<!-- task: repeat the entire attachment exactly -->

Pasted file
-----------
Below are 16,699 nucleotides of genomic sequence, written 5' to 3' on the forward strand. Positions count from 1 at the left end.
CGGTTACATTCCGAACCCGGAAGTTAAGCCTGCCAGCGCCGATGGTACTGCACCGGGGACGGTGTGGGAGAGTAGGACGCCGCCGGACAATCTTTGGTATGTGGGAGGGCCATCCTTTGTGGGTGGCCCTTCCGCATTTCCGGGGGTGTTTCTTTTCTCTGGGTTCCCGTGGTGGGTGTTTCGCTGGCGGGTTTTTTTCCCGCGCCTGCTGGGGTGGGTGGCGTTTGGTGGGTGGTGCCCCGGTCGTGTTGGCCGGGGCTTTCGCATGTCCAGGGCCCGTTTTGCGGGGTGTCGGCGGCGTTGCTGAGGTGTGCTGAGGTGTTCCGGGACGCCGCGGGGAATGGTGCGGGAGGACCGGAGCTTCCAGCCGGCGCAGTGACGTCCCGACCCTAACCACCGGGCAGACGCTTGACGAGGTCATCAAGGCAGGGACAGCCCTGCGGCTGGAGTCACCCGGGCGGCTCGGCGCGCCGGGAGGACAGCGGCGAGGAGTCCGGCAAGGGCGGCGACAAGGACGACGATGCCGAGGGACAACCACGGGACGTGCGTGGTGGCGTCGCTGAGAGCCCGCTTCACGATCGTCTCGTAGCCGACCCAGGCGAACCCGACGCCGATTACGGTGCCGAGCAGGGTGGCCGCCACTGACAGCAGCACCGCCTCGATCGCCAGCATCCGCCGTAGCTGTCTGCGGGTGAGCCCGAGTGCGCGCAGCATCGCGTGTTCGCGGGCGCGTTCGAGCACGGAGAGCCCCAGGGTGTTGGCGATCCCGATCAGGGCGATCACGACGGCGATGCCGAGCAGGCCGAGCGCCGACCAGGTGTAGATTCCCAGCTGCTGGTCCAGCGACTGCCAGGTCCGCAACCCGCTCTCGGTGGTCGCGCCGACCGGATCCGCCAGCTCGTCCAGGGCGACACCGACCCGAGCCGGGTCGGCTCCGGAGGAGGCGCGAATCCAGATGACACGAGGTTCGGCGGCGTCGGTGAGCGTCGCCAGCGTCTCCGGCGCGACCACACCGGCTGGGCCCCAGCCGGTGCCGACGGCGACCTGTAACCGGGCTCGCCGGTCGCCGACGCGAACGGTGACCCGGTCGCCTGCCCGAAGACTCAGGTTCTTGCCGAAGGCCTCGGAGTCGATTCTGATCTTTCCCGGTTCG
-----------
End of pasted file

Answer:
Below are 16,699 nucleotides of genomic sequence, written 5' to 3' on the forward strand. Positions count from 1 at the left end.
CGGTTACATTCCGAACCCGGAAGTTAAGCCTGCCAGCGCCGATGGTACTGCACCGGGGACGGTGTGGGAGAGTAGGACGCCGCCGGACAATCTTTGGTATGTGGGAGGGCCATCCTTTGTGGGTGGCCCTTCCGCATTTCCGGGGGTGTTTCTTTTCTCTGGGTTCCCGTGGTGGGTGTTTCGCTGGCGGGTTTTTTTCCCGCGCCTGCTGGGGTGGGTGGCGTTTGGTGGGTGGTGCCCCGGTCGTGTTGGCCGGGGCTTTCGCATGTCCAGGGCCCGTTTTGCGGGGTGTCGGCGGCGTTGCTGAGGTGTGCTGAGGTGTTCCGGGACGCCGCGGGGAATGGTGCGGGAGGACCGGAGCTTCCAGCCGGCGCAGTGACGTCCCGACCCTAACCACCGGGCAGACGCTTGACGAGGTCATCAAGGCAGGGACAGCCCTGCGGCTGGAGTCACCCGGGCGGCTCGGCGCGCCGGGAGGACAGCGGCGAGGAGTCCGGCAAGGGCGGCGACAAGGACGACGATGCCGAGGGACAACCACGGGACGTGCGTGGTGGCGTCGCTGAGAGCCCGCTTCACGATCGTCTCGTAGCCGACCCAGGCGAACCCGACGCCGATTACGGTGCCGAGCAGGGTGGCCGCCACTGACAGCAGCACCGCCTCGATCGCCAGCATCCGCCGTAGCTGTCTGCGGGTGAGCCCGAGTGCGCGCAGCATCGCGTGTTCGCGGGCGCGTTCGAGCACGGAGAGCCCCAGGGTGTTGGCGATCCCGATCAGGGCGATCACGACGGCGATGCCGAGCAGGCCGAGCGCCGACCAGGTGTAGATTCCCAGCTGCTGGTCCAGCGACTGCCAGGTCCGCAACCCGCTCTCGGTGGTCGCGCCGACCGGATCCGCCAGCTCGTCCAGGGCGACACCGACCCGAGCCGGGTCGGCTCCGGAGGAGGCGCGAATCCAGATGACACGAGGTTCGGCGGCGTCGGTGAGCGTCGCCAGCGTCTCCGGCGCGACCACACCGGCTGGGCCCCAGCCGGTGCCGACGGCGACCTGTAACCGGGCTCGCCGGTCGCCGACGCGAACGGTGACCCGGTCGCCTGCCCGAAGACTCAGGTTCTTGCCGAAGGCCTCGGAGTCGATTCTGATCTTTCCCGGTTCG